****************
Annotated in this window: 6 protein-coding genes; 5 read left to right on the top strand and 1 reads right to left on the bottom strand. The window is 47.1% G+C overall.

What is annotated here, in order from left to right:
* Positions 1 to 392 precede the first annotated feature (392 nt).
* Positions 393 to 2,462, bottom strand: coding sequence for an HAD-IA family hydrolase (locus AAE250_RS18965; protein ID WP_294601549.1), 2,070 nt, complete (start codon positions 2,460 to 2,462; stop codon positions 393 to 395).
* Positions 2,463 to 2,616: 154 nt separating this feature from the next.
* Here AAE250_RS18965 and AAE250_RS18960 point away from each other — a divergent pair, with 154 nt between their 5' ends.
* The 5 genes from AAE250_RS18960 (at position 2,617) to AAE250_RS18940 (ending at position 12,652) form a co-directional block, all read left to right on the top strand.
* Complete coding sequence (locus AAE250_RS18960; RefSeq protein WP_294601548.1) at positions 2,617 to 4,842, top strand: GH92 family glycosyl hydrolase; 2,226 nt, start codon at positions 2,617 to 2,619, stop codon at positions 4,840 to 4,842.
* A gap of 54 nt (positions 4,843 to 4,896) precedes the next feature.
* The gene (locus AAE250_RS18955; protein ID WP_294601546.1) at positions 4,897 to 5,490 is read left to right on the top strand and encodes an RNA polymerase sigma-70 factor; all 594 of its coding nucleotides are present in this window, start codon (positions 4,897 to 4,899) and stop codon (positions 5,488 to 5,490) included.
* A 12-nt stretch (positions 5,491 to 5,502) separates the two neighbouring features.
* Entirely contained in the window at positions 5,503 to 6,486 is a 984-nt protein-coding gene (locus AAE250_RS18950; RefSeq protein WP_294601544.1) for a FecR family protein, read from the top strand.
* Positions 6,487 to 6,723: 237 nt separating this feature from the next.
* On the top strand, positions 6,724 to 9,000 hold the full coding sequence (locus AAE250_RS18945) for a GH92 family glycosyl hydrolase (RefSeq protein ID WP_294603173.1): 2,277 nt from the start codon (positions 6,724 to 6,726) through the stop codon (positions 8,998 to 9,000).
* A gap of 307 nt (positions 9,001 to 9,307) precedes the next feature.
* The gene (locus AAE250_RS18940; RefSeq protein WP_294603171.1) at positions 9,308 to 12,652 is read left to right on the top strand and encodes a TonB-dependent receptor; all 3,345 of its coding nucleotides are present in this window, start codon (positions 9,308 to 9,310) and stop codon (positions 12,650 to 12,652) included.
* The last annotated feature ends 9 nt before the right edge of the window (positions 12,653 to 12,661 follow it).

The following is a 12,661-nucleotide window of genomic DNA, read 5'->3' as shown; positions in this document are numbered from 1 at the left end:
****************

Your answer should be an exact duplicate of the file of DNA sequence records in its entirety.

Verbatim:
Annotated in this window: 6 protein-coding genes; 5 read left to right on the top strand and 1 reads right to left on the bottom strand. The window is 47.1% G+C overall.

What is annotated here, in order from left to right:
* Positions 1 to 392 precede the first annotated feature (392 nt).
* Positions 393 to 2,462, bottom strand: coding sequence for an HAD-IA family hydrolase (locus AAE250_RS18965; protein ID WP_294601549.1), 2,070 nt, complete (start codon positions 2,460 to 2,462; stop codon positions 393 to 395).
* Positions 2,463 to 2,616: 154 nt separating this feature from the next.
* Here AAE250_RS18965 and AAE250_RS18960 point away from each other — a divergent pair, with 154 nt between their 5' ends.
* The 5 genes from AAE250_RS18960 (at position 2,617) to AAE250_RS18940 (ending at position 12,652) form a co-directional block, all read left to right on the top strand.
* Complete coding sequence (locus AAE250_RS18960; RefSeq protein WP_294601548.1) at positions 2,617 to 4,842, top strand: GH92 family glycosyl hydrolase; 2,226 nt, start codon at positions 2,617 to 2,619, stop codon at positions 4,840 to 4,842.
* A gap of 54 nt (positions 4,843 to 4,896) precedes the next feature.
* The gene (locus AAE250_RS18955; protein ID WP_294601546.1) at positions 4,897 to 5,490 is read left to right on the top strand and encodes an RNA polymerase sigma-70 factor; all 594 of its coding nucleotides are present in this window, start codon (positions 4,897 to 4,899) and stop codon (positions 5,488 to 5,490) included.
* A 12-nt stretch (positions 5,491 to 5,502) separates the two neighbouring features.
* Entirely contained in the window at positions 5,503 to 6,486 is a 984-nt protein-coding gene (locus AAE250_RS18950; RefSeq protein WP_294601544.1) for a FecR family protein, read from the top strand.
* Positions 6,487 to 6,723: 237 nt separating this feature from the next.
* On the top strand, positions 6,724 to 9,000 hold the full coding sequence (locus AAE250_RS18945) for a GH92 family glycosyl hydrolase (RefSeq protein ID WP_294603173.1): 2,277 nt from the start codon (positions 6,724 to 6,726) through the stop codon (positions 8,998 to 9,000).
* A gap of 307 nt (positions 9,001 to 9,307) precedes the next feature.
* The gene (locus AAE250_RS18940; RefSeq protein WP_294603171.1) at positions 9,308 to 12,652 is read left to right on the top strand and encodes a TonB-dependent receptor; all 3,345 of its coding nucleotides are present in this window, start codon (positions 9,308 to 9,310) and stop codon (positions 12,650 to 12,652) included.
* The last annotated feature ends 9 nt before the right edge of the window (positions 12,653 to 12,661 follow it).

The following is a 12,661-nucleotide window of genomic DNA, read 5'->3' as shown; positions in this document are numbered from 1 at the left end: